We encourage skilled Re-homers to apply to take horses from the trapping program that is detailed below.
Kosciuszko National Park Wild Horse Management
Stakeholder Update, February 2021
You are receiving this email because you have registered your interest or been identified as a key stakeholder in wild horse management in Kosciuszko National Park. We appreciate your interest and involvement.
Post-bushfire control program
The Kosciuszko National Park post-bushfire wild horse control program has recommenced for 2021.
The summer 2019-2020 bushfires had a devastating impact on native wildlife throughout NSW. Control of wild horses in burnt areas and surrounding unburnt refuges continues as one of the many responses to support the long-term recovery of landscapes and native wildlife populations.
In Kosciuszko National Park, the impacts of wild horses include trampling fragile alpine and sub-alpine ecosystems, eroding waterways and destroying key habitat for threatened species such as the northern Corroboree frog and Stocky Galaxias fish.
In 2020, over 340 horses were removed from the park by passive trapping and re-homing from the Nungar Plain, Cooleman Plain and Kiandra Plain areas. This program will continue pending the finalisation of the new management plan.
NPWS has also removed over 3,000 feral pigs, deer, goats and foxes in 2020 as part of post-bushfire integrated pest animal control operations.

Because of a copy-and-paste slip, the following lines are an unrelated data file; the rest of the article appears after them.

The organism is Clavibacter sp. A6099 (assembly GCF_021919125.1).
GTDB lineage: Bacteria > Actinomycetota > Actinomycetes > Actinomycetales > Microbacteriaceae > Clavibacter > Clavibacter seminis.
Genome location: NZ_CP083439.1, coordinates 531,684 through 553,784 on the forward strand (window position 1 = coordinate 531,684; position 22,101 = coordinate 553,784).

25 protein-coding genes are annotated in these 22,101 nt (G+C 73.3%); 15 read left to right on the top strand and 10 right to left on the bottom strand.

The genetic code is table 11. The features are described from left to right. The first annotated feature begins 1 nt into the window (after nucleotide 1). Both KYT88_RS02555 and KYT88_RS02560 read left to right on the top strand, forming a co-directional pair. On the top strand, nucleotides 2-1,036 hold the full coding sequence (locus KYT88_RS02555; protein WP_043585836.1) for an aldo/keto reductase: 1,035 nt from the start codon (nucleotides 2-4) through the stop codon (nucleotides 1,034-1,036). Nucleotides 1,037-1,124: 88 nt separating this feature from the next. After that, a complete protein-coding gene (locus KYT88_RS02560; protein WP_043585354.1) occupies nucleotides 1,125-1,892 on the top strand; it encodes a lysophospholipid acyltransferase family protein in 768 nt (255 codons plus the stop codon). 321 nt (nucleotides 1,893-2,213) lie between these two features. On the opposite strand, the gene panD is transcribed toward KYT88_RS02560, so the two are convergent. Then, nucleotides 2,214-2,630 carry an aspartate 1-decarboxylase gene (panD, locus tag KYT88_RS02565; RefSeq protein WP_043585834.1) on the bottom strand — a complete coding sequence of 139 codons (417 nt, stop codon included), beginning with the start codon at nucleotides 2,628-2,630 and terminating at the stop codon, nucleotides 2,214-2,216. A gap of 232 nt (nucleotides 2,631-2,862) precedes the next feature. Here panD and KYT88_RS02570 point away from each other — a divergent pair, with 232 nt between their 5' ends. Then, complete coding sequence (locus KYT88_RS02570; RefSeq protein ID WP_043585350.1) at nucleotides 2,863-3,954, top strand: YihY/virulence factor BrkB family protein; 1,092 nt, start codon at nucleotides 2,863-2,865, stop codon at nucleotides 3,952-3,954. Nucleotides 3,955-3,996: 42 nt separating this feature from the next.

NPWS continues to engage with the RSPCA and work closely with the Kosciuszko Wild Horse Scientific Advisory Panel (SAP) to ensure the highest possible animal welfare outcomes during control operations. The SAP includes members with expertise in animal welfare, veterinary science and pest animal management
Wild horses can foal at any time of the year. Heavily pregnant mares and mares with young foals are currently released from the trap yards back into the park.
A control program involving passive trapping and removal of wild horses from Kosciuszko National Park has been undertaken annually since 2002 (except for 2018 when control did not occur). Given the longevity of the program, NPWS staff have developed extensive experience in managing wild horses.
Except for injured or ill horses, the current control program does not involve shooting wild horses or other forms of euthanasia within traps or within the park.
NPWS is committed to finding suitable homes for as many horses as possible and 95 per cent of the horses removed so far during the post-bushfire control program have been rehomed. NPWS will only send horses to the knackery if suitable homes are not identified.
Currently 22 individuals or organisations have been approved as rehomers and the NPWS is currently appealing for more for 2021.
Control program outcomes*
(to 31 December 2020)
Program dates: 23 July to 15 December 2020
Number of trapping days: 37
Horses removed: 343
Horses rehomed: 325
Horses sent to knackery: 14
Total trapping-related deaths: 4
Horses released: 169
- The control program has temporarily ceased over the Christmas period and continues in 2021.
- Horses are released if they do not meet NPWS current criteria for removal due to transport limitations and includes heavily pregnant mares and mares with young foals